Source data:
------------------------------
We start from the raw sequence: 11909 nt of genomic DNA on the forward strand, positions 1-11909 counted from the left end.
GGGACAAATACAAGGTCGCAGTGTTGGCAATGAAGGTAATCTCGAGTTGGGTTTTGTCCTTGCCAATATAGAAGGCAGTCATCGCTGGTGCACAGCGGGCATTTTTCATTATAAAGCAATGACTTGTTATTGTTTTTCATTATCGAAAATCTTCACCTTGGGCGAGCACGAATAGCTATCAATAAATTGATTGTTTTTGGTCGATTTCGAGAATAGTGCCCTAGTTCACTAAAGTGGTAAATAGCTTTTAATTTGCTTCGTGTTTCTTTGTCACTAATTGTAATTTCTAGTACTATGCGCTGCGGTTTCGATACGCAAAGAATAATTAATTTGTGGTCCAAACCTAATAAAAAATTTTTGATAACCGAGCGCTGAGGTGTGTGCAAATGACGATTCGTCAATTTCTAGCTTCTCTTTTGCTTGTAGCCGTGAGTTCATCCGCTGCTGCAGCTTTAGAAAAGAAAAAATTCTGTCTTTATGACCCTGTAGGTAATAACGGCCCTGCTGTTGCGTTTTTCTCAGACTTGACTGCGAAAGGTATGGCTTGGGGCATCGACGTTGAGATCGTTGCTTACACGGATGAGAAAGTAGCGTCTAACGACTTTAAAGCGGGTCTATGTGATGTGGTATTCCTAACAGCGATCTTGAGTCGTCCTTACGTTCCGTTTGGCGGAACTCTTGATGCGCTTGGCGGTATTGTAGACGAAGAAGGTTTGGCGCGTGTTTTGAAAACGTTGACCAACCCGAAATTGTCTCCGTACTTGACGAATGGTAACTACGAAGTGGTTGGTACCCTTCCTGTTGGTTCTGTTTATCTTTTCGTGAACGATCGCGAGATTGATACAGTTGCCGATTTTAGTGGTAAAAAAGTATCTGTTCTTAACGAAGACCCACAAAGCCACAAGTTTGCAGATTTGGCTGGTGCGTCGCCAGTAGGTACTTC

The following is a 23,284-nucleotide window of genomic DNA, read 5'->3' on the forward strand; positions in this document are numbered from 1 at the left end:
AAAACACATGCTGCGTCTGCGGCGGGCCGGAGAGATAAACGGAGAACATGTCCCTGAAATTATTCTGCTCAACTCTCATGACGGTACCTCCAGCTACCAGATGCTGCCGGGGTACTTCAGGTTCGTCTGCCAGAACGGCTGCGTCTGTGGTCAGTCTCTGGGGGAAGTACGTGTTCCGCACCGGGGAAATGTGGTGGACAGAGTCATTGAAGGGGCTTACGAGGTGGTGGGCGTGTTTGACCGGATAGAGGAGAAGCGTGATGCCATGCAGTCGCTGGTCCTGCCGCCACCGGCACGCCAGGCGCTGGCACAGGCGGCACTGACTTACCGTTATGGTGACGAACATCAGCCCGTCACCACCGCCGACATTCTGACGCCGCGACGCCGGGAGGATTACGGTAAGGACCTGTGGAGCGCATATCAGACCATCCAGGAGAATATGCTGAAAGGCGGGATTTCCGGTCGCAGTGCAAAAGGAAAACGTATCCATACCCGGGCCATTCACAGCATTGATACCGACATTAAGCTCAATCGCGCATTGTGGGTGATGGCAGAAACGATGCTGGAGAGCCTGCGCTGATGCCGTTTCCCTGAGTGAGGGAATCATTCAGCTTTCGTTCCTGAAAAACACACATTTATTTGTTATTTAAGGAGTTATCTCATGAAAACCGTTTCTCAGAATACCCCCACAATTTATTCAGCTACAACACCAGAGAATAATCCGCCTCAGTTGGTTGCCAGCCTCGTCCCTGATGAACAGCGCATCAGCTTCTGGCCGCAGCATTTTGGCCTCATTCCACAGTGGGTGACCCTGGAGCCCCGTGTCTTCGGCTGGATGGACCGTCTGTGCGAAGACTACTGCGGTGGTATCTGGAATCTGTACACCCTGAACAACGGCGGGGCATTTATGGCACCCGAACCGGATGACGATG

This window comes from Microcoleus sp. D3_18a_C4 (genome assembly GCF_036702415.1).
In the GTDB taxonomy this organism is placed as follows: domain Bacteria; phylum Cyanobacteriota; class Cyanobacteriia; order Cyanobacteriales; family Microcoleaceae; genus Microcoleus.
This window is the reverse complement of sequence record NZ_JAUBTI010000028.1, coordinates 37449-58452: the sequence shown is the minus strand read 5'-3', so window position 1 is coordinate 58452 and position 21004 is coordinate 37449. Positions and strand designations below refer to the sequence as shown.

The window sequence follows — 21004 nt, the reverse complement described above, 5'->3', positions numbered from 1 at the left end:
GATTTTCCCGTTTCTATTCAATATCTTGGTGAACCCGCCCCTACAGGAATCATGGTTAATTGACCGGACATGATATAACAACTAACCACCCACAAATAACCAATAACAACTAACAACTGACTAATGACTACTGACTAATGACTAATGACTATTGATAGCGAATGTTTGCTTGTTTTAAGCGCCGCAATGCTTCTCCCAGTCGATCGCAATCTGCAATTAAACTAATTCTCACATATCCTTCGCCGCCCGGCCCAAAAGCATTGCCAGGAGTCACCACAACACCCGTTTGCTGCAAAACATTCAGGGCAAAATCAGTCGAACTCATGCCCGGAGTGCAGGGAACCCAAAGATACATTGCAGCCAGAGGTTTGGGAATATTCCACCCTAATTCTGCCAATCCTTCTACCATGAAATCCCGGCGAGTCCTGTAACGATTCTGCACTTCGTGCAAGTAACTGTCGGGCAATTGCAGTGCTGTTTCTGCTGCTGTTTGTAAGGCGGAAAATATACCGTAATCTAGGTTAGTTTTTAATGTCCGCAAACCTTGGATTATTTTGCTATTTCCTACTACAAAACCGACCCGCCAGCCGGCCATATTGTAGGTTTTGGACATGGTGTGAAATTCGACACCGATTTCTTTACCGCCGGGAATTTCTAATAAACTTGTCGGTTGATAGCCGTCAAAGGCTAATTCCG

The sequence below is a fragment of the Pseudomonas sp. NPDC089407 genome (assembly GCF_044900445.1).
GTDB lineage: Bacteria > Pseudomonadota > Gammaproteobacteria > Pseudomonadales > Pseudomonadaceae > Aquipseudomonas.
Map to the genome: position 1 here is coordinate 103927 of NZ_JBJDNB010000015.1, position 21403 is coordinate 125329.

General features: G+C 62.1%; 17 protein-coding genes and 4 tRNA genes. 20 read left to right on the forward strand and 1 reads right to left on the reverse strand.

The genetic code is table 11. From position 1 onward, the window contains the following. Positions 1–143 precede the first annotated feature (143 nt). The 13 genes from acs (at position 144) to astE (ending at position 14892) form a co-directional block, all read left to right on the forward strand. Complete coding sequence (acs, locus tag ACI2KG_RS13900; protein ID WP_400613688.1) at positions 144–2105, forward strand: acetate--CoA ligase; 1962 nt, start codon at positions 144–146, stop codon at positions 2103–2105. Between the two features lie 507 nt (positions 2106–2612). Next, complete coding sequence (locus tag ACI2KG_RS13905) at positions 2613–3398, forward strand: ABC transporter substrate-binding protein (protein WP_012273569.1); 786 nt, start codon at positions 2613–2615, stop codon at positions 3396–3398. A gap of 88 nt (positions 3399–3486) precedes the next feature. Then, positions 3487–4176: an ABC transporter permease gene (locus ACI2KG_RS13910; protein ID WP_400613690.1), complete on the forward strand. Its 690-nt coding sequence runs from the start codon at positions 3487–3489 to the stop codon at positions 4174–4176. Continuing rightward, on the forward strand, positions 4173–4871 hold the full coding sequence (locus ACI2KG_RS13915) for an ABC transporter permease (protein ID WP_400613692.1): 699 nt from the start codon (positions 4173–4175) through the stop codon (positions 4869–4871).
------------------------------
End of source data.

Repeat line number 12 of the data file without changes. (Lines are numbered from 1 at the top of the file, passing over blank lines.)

Map to the genome: position 1 here is coordinate 103927 of NZ_JBJDNB010000015.1, position 21403 is coordinate 125329.